Personal Touch Standards: Attendance Volgistics Signing IN and OUT
Personal Touch Standards: Attendance Monthly Calendars
Personal Touch Standards: Attendance Substitution Lists
Personal Touch Standards: Attendance Notify your unit and the Volunteer Services office if you will not be able to make your scheduled shift. If you need to change your schedule, you must contact the volunteer services office – not your unit. WE DON’T DO NO SHOWS!
Personal Touch Volunteer Do’s & Don’ts Do’s Sign IN and OUT Be Punctual Confidentiality Report any changes in the patient’s condition to the patient’s nurse Contact the PT office regarding changes in schedule or unit choice COMPLETE YOUR CHECKLIST
Don’ts Do not administer any treatment or medications Don’t offer medical information or advice Do not wear perfumes, colognes or aftershaves in the hospital Do not discuss your personal problems Don’t cash checks, handle money or accept valuables from patient or family
Nurses Improving Care for Health system Elders (NICHE) - The Hospital Elder Life Program (HELP) Normal aging creates changes in the physical and mental functioning that may increase the risk of developing health related problems in the older adult population. Hospitalization can be a pivotal point in the life of an older person. All too often, hospitalized older patients experience decline in their physical and mental abilities which make it difficult for them to fully recover from their illness, and return to their previous ability to function. The NIICHE program was the basis for developing a volunteer training program aimed at improving care of hospitalized older adults. The Hospital Elder Life Program (HELP} is an innovative model program designed to improve the hospital experience of older patients. HELP volunteers assist nurses and other hospital staff to provide personalized interventions that assist in meeting the individual patient needs. HELP volunteers help to create a friendly hospital environment by providing sympathetic support, encouragement and companionship to older patients and their families in addition to playing a crucial role in the NICHE program by carrying out interventions directly at the bedside. HELP gives volunteers a level of patient contact and responsibility that is unique amongst traditional hospital programs. Some responsibilities and duties involved includes: Using the activity cart; orienting patients to situation and surroundings; engaging patients in reading, writing, drawing, puzzles, and music; checking that eyeglasses are available and clean; simple exercises- ankle pumps wiggle toes, clench and release fists; reinforcing fall precautions ;setting up meal trays - assisting with cutting and opening packages as needed; providing companionship during meals; filling water pitchers; and assisting patient to relax before bedtime.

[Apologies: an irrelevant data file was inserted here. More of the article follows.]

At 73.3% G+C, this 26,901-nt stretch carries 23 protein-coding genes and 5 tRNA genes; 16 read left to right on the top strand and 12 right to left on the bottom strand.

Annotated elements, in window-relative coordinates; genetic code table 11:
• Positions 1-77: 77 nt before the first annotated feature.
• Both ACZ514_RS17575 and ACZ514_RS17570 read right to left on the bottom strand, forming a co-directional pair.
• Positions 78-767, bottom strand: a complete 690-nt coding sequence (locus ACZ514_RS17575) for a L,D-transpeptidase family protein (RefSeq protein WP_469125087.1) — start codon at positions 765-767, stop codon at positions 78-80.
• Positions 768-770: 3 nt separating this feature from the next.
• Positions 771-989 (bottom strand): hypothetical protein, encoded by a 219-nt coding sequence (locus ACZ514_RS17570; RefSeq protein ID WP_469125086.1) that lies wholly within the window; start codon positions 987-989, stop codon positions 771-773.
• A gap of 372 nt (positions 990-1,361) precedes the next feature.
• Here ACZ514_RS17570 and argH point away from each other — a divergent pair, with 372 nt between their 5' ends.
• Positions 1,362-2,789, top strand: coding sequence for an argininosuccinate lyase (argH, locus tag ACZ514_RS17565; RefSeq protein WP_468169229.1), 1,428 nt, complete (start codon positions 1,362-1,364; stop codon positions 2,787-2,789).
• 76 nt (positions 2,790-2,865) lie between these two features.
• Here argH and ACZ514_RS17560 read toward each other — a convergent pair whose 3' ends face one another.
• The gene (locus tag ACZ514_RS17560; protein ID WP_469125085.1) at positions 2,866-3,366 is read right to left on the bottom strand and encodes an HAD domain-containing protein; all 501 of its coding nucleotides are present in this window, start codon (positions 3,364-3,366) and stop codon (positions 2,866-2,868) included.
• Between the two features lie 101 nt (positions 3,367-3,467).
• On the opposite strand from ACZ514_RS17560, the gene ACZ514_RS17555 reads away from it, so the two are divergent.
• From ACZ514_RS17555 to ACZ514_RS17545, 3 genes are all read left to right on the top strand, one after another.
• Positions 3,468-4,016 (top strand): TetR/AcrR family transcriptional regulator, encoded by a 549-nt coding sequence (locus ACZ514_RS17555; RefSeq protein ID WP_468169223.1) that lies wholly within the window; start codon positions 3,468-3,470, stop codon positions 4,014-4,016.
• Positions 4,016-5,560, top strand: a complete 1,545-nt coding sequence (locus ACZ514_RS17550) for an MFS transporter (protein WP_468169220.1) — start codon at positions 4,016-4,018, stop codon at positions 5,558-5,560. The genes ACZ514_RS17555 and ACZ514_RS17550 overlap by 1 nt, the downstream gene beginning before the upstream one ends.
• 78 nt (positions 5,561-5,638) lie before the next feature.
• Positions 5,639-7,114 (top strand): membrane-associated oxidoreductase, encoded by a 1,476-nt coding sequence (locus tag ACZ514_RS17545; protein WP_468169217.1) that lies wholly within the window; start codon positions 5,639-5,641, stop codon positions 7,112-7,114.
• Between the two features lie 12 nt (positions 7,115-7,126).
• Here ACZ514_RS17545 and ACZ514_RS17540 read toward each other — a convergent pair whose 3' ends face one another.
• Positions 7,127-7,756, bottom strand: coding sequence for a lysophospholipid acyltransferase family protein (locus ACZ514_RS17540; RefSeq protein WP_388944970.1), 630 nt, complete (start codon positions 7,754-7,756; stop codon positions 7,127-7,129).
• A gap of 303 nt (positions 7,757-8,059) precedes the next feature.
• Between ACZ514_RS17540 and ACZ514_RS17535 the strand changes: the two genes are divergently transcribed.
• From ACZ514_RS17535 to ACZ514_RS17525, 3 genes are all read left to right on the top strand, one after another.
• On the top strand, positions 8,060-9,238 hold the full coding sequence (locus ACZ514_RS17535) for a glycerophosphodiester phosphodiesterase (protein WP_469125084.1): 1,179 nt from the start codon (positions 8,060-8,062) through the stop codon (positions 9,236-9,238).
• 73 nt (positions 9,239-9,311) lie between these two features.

Daily Visitor Program Orienting Communication Orientation Protocol (keeping patient informed about what will be happening to them) Closing the Session (close the session with patient by summarizing the visit, open curtains, doors) Procedures for Special Situations (hearing or vision impaired, cognitively impaired, uncooperative patient) Hospital unit and patient room orientation Case study Competency based checklist
Therapeutic Activities Program One-to-one visit guidelines Current events guidelines Trivia guidelines Relaxation Guidelines Sleep enhancement guidelines Case study Competency based checklist
Early Mobilization Program Principles of body mechanics Helping the patient to walk Care of the falling patient Active range of motion exercises Wheelchair mobility Case study Competency based checklist
Feeding Assistance Program Assisting with the menu Creating the mealtime environment Providing feeding assistance Encouraging fluids Safety precautions Recording food and fluid intake Terms and special diets Case study Competency based checklist